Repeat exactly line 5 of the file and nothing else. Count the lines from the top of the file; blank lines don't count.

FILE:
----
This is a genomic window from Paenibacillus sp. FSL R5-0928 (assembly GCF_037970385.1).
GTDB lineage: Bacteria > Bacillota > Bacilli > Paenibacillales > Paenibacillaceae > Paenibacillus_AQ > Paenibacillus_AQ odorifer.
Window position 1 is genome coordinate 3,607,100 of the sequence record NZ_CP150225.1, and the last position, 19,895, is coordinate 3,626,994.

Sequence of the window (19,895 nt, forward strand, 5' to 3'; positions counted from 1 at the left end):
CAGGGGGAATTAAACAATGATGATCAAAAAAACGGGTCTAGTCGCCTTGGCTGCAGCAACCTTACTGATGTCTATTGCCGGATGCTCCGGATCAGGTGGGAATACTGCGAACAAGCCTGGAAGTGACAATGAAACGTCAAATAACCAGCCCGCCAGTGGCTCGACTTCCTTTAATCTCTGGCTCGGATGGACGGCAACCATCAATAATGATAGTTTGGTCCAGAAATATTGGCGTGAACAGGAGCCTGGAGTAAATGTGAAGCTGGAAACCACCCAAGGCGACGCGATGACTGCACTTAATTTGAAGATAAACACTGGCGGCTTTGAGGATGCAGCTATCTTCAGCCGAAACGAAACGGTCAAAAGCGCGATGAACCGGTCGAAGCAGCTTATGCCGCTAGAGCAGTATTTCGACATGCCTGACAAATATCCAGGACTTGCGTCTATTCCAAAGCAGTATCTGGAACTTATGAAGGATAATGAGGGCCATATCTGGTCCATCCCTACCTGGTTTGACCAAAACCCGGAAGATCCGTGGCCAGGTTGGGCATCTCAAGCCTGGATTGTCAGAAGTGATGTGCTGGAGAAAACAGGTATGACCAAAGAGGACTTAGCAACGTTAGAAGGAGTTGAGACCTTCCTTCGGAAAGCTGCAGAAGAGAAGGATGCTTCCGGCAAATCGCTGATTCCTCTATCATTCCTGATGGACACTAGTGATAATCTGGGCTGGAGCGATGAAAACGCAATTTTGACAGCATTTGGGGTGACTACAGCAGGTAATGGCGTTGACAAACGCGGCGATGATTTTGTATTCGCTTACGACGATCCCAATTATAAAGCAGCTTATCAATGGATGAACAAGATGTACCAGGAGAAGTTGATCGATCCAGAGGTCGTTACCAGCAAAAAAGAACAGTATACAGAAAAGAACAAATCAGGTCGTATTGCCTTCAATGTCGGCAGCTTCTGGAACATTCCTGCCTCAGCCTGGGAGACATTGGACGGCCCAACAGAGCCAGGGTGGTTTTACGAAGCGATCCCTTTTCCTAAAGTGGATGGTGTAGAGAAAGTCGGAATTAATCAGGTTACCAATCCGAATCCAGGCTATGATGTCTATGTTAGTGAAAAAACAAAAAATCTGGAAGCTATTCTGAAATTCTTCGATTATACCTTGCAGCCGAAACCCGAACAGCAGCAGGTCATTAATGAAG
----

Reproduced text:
CAGGGGGAATTAAACAATGATGATCAAAAAAACGGGTCTAGTCGCCTTGGCTGCAGCAACCTTACTGATGTCTATTGCCGGATGCTCCGGATCAGGTGGGAATACTGCGAACAAGCCTGGAAGTGACAATGAAACGTCAAATAACCAGCCCGCCAGTGGCTCGACTTCCTTTAATCTCTGGCTCGGATGGACGGCAACCATCAATAATGATAGTTTGGTCCAGAAATATTGGCGTGAACAGGAGCCTGGAGTAAATGTGAAGCTGGAAACCACCCAAGGCGACGCGATGACTGCACTTAATTTGAAGATAAACACTGGCGGCTTTGAGGATGCAGCTATCTTCAGCCGAAACGAAACGGTCAAAAGCGCGATGAACCGGTCGAAGCAGCTTATGCCGCTAGAGCAGTATTTCGACATGCCTGACAAATATCCAGGACTTGCGTCTATTCCAAAGCAGTATCTGGAACTTATGAAGGATAATGAGGGCCATATCTGGTCCATCCCTACCTGGTTTGACCAAAACCCGGAAGATCCGTGGCCAGGTTGGGCATCTCAAGCCTGGATTGTCAGAAGTGATGTGCTGGAGAAAACAGGTATGACCAAAGAGGACTTAGCAACGTTAGAAGGAGTTGAGACCTTCCTTCGGAAAGCTGCAGAAGAGAAGGATGCTTCCGGCAAATCGCTGATTCCTCTATCATTCCTGATGGACACTAGTGATAATCTGGGCTGGAGCGATGAAAACGCAATTTTGACAGCATTTGGGGTGACTACAGCAGGTAATGGCGTTGACAAACGCGGCGATGATTTTGTATTCGCTTACGACGATCCCAATTATAAAGCAGCTTATCAATGGATGAACAAGATGTACCAGGAGAAGTTGATCGATCCAGAGGTCGTTACCAGCAAAAAAGAACAGTATACAGAAAAGAACAAATCAGGTCGTATTGCCTTCAATGTCGGCAGCTTCTGGAACATTCCTGCCTCAGCCTGGGAGACATTGGACGGCCCAACAGAGCCAGGGTGGTTTTACGAAGCGATCCCTTTTCCTAAAGTGGATGGTGTAGAGAAAGTCGGAATTAATCAGGTTACCAATCCGAATCCAGGCTATGATGTCTATGTTAGTGAAAAAACAAAAAATCTGGAAGCTATTCTGAAATTCTTCGATTATACCTTGCAGCCGAAACCCGAACAGCAGCAGGTCATTAATGAAG